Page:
If what Friedman theorized on the non-issue of WMD is valid, then he is implying two unequivocal things. First: that the way of thinking of the ruling elites has entered a phase of irreversible material transformation to an ideology reflecting state-fascism where raw manipulation of facts, slanted opinions, deceptions, and mainly controlled emotions are making the propaganda of traditional fascism child’s play. Second: that the US is setting a dangerous example where a country can invade any other country for a manufactured reason, but it will try to manufacture a different reason once that invasion completes it course, while expecting duped people to remain acquiescent as a sign of patriotic devotion or fear from being accused of anti-Americanism. This ideological attitude is a double-edge sword that only fools can think it will not cut.
Friedman lists four reasons for war against Iraq: the real reason, the right reason, the moral reason, and the stated reason. We only agree with two parts of this classification, which are the stated reason and the real reason. We are fully aware that the other two reasons: “the moral” and “the right” are nothing but ruses and moralizing hallucinations invented by American Zionists. However, as other constructed ideological categorizations, Friedman’s category of four reasons has an intrinsic duality that begs questions and opens the space for arguments not often expected.
Friedman, unprepared to evaluate the implications of his writing, chose the terrain of pedantic and pre-deterministic analysis. In the politics of big powers, as in ordinary life, we are all aware that there are hidden reasons and public reasons. A question: what are the real, right, moral, and stated reasons of the Zionist takeover of Palestine? What are the real, right, moral, and stated reasons for the Japanese attack against Pearl Harbor? What are the real, right, moral, and stated reasons for the Ottoman Empire to occupy half of Europe? What are the real, right, moral, and stated reasons of the white colonists of the United States to exterminate the Native Nations and seize their lands? What are the real, right, moral, and stated reasons of the US war on Iraq in 1991?
In answering the previous questions, it is reasonable to say that no state can satisfy, simultaneously, all of Friedman’s presupposed motives for interventions. Consequently, the entire interventionist equation falls back only to the stated and real reasons, and with the stated reason being heavily preponderant, as if it were the true reason for war. Accordingly, while the stated and real reasons are the driving forces that take nations to war, the right and moral reasons had never characterized any military interventions in the entire history of warfare. If Friedman’s moral and right reasons were applicable in a situation, and despite my unbending opposition to all wars, I would dare to say that the two ideal situations that warranted intervention by world powers should have been to rid the Middle East from the scourge of Zionism, and South Africa from Apartheid when this was thriving.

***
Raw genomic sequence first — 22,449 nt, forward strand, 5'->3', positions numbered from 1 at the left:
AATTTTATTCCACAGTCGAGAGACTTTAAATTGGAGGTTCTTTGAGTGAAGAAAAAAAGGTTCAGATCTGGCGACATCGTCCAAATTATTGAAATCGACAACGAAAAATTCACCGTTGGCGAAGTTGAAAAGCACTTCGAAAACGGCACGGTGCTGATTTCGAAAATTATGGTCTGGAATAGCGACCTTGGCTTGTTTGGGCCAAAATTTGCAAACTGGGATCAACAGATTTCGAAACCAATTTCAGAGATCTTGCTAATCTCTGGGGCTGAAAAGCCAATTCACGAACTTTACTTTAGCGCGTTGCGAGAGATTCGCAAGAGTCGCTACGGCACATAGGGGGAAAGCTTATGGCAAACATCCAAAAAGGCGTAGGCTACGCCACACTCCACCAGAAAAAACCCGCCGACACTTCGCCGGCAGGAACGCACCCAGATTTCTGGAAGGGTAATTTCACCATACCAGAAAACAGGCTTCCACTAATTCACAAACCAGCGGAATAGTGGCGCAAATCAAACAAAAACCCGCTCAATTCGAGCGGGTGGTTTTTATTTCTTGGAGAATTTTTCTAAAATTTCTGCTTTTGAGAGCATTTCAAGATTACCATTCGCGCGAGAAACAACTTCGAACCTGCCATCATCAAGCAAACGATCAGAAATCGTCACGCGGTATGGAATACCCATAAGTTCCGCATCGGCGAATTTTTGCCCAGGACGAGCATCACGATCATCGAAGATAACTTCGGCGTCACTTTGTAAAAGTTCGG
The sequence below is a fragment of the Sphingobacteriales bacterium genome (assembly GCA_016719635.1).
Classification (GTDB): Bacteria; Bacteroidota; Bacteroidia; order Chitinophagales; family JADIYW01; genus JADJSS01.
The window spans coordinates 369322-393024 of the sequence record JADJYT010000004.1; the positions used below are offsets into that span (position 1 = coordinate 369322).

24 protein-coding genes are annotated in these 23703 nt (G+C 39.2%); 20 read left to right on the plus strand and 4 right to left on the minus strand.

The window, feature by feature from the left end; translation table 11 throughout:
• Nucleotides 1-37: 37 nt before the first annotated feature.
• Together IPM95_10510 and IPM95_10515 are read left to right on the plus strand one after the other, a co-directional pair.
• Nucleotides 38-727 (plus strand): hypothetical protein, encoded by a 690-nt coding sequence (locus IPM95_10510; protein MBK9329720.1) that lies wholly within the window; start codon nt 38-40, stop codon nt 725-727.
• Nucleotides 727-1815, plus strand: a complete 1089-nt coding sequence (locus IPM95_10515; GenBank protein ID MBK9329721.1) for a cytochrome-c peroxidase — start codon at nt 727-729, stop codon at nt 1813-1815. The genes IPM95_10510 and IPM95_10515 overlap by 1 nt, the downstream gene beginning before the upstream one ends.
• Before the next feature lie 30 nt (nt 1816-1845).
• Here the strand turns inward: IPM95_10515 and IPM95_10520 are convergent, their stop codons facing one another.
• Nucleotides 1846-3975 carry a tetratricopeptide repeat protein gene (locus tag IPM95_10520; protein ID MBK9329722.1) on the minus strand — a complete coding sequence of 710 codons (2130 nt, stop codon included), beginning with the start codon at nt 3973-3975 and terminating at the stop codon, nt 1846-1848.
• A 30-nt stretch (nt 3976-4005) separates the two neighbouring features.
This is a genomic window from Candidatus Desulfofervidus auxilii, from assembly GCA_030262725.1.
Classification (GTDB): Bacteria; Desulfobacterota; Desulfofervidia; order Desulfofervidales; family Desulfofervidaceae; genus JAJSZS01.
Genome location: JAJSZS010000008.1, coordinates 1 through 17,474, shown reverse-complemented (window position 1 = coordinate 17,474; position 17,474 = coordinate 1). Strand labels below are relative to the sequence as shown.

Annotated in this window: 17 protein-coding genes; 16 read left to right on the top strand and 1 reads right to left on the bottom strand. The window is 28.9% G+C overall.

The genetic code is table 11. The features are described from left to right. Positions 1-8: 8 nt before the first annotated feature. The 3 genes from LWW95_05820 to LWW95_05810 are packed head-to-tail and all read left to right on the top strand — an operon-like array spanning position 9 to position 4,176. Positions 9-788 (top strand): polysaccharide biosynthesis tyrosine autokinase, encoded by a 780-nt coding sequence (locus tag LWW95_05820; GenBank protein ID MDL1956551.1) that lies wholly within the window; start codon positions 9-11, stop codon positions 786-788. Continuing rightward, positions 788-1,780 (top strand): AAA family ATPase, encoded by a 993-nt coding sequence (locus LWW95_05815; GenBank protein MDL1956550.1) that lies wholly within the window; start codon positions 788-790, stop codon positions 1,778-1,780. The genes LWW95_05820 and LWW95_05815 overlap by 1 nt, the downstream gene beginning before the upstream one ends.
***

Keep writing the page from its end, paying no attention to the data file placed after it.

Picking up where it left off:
Friedman states the following point as being the real reasons. “After 9/11 America needed to hit someone in the Arab-Muslim world”. He continues” “The only way to puncture that bubble [terrorism] was for American soldiers, men and women, to go into the heart of the Arab-Muslim world, house to house, and make clear that we are ready to kill, and to die, to prevent our open society from being undermined by this terrorism bubble”.
This passage represents the essence of ZNF, and it has several implications that Friedman in his hasty Zionist zeal did not care to examine. First, Friedman implied that America needed vengeance. In reality, what America needed was to sit and examine why 9/11 happened in the first place, to see where the problem lies. Further, vengeance will beget vengeance; but justice will resolve a conflict. Further, it was a coalition of Zionists, Christian Fundamentalists, militarists, and hyper-imperialists, that decided to unleash military confrontations with the Islamic and Arab worlds for reasons that preceded and are alien to the 9/11 event.
What Friedman called “need” is in reality a reverse psychology appealing to the violent inclination of some jingoistic sections of the American people that see war as a symbol of patriotism, and to propagate this “need” to the entire American population. Third, if this is a proposed justificatory or legal principle, then Oklahoma State should have bombarded Timothy McVeigh’s family, relatives, native city Pendelton, and native state New York! Moreover, for the same reasons, Vietnam, Panama, Iraq, and Serbia, for example, should have taken vengeful actions against the US territory as retaliation for American bombing of their territory. By what standards does the US feel it has the right to bomb countries and their civilian population! Is the life and existences of an Asian, African, and Latin American not as valuable as that of a US citizen?